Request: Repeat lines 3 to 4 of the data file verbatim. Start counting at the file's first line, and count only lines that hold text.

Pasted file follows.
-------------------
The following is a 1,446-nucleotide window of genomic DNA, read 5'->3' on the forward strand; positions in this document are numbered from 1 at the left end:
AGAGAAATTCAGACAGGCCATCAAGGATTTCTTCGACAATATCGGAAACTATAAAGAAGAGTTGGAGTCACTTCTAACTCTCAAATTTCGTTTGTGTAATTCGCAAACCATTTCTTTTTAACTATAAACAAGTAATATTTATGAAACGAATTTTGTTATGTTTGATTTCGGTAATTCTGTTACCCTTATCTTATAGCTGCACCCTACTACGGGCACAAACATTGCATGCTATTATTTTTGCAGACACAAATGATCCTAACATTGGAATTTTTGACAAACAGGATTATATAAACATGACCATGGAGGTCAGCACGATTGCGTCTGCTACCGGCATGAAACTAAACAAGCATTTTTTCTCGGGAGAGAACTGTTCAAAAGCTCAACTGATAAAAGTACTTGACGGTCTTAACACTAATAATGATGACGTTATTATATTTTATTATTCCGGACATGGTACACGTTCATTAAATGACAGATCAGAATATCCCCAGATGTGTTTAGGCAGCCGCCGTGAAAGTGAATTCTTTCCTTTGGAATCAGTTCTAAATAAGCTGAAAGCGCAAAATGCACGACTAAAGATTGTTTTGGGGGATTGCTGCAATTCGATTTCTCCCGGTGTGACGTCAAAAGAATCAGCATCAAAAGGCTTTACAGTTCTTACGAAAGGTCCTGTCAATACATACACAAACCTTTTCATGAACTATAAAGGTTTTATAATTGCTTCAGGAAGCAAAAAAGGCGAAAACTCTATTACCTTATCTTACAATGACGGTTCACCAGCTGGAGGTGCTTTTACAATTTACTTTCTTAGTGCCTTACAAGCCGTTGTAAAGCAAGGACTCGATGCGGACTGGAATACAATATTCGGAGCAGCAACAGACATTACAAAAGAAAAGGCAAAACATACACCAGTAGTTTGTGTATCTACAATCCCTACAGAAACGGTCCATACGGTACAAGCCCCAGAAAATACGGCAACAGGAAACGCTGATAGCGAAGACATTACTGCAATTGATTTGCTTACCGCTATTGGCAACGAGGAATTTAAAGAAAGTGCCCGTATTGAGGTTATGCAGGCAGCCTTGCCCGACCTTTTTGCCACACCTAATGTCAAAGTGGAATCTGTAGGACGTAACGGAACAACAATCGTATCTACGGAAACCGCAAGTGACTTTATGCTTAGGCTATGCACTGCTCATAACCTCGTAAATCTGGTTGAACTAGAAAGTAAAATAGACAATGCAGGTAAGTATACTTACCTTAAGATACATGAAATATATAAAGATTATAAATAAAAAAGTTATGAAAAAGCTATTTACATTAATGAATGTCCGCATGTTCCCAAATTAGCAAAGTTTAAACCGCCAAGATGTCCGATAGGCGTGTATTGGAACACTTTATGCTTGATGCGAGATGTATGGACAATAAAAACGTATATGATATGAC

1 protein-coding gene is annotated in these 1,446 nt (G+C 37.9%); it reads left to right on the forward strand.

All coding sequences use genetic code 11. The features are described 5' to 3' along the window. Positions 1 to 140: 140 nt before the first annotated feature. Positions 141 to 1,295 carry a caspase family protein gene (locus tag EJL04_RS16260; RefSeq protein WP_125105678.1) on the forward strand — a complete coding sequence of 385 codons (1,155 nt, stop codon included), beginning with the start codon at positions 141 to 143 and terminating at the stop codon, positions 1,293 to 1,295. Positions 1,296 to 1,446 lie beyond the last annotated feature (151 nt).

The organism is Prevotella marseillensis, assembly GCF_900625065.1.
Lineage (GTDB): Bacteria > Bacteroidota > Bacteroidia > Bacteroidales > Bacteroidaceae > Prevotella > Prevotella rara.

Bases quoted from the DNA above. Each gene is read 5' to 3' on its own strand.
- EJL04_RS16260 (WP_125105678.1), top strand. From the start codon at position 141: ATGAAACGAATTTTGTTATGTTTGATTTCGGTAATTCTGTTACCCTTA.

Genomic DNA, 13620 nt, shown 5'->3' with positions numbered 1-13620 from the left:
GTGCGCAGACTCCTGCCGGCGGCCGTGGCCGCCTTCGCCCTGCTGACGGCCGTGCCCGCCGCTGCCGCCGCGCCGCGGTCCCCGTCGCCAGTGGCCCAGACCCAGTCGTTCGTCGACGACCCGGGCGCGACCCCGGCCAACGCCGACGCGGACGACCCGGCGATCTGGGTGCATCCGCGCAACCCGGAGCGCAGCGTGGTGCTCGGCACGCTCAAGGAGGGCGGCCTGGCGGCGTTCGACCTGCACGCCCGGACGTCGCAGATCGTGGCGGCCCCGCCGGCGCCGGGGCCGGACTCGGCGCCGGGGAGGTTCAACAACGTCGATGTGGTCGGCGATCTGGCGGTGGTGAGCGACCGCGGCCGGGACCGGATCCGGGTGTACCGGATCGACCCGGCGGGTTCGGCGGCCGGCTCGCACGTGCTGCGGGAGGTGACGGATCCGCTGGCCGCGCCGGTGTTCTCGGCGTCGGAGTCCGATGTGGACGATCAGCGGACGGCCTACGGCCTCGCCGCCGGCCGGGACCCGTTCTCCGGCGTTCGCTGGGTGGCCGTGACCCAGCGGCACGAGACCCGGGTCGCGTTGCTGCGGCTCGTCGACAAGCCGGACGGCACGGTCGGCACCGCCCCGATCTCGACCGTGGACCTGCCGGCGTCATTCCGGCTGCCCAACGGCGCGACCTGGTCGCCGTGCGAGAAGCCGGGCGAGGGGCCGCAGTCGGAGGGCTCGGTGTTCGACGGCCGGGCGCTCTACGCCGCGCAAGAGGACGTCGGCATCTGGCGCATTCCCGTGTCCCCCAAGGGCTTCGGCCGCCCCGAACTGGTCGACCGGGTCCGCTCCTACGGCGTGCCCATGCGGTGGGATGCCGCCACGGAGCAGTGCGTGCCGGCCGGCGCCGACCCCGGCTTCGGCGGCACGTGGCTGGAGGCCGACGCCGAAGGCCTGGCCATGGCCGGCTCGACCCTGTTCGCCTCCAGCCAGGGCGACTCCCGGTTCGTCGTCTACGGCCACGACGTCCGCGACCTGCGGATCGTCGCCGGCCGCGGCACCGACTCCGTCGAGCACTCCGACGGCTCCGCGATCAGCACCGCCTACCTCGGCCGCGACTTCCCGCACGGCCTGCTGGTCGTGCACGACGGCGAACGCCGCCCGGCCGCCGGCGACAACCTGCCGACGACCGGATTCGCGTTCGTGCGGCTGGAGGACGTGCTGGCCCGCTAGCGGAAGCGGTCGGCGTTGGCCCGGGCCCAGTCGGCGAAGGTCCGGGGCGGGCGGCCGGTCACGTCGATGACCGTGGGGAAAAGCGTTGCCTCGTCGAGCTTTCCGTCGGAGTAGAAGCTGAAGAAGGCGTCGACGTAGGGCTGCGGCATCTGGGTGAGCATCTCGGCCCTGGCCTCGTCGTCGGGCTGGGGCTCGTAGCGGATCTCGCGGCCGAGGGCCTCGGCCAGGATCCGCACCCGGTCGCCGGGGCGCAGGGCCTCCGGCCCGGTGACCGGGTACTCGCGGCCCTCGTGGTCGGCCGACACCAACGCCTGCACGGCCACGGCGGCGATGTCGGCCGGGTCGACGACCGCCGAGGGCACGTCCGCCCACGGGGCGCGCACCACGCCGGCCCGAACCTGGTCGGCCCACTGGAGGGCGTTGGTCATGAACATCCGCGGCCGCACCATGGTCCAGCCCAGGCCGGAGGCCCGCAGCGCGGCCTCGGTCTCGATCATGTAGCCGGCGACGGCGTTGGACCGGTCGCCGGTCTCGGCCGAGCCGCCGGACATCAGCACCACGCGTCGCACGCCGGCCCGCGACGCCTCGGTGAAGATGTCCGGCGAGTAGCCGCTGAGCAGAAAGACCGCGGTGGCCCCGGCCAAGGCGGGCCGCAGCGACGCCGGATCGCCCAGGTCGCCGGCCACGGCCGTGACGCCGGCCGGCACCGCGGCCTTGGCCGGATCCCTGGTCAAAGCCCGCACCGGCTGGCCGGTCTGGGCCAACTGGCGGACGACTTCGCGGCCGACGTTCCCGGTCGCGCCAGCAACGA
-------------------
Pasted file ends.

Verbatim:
1 protein-coding gene is annotated in these 1,446 nt (G+C 37.9%); it reads left to right on the forward strand.

All coding sequences use genetic code 11. The features are described 5' to 3' along the window. Positions 1 to 140: 140 nt before the first annotated feature. Positions 141 to 1,295 carry a caspase family protein gene (locus tag EJL04_RS16260; RefSeq protein WP_125105678.1) on the forward strand — a complete coding sequence of 385 codons (1,155 nt, stop codon included), beginning with the start codon at positions 141 to 143 and terminating at the stop codon, positions 1,293 to 1,295. Positions 1,296 to 1,446 lie beyond the last annotated feature (151 nt).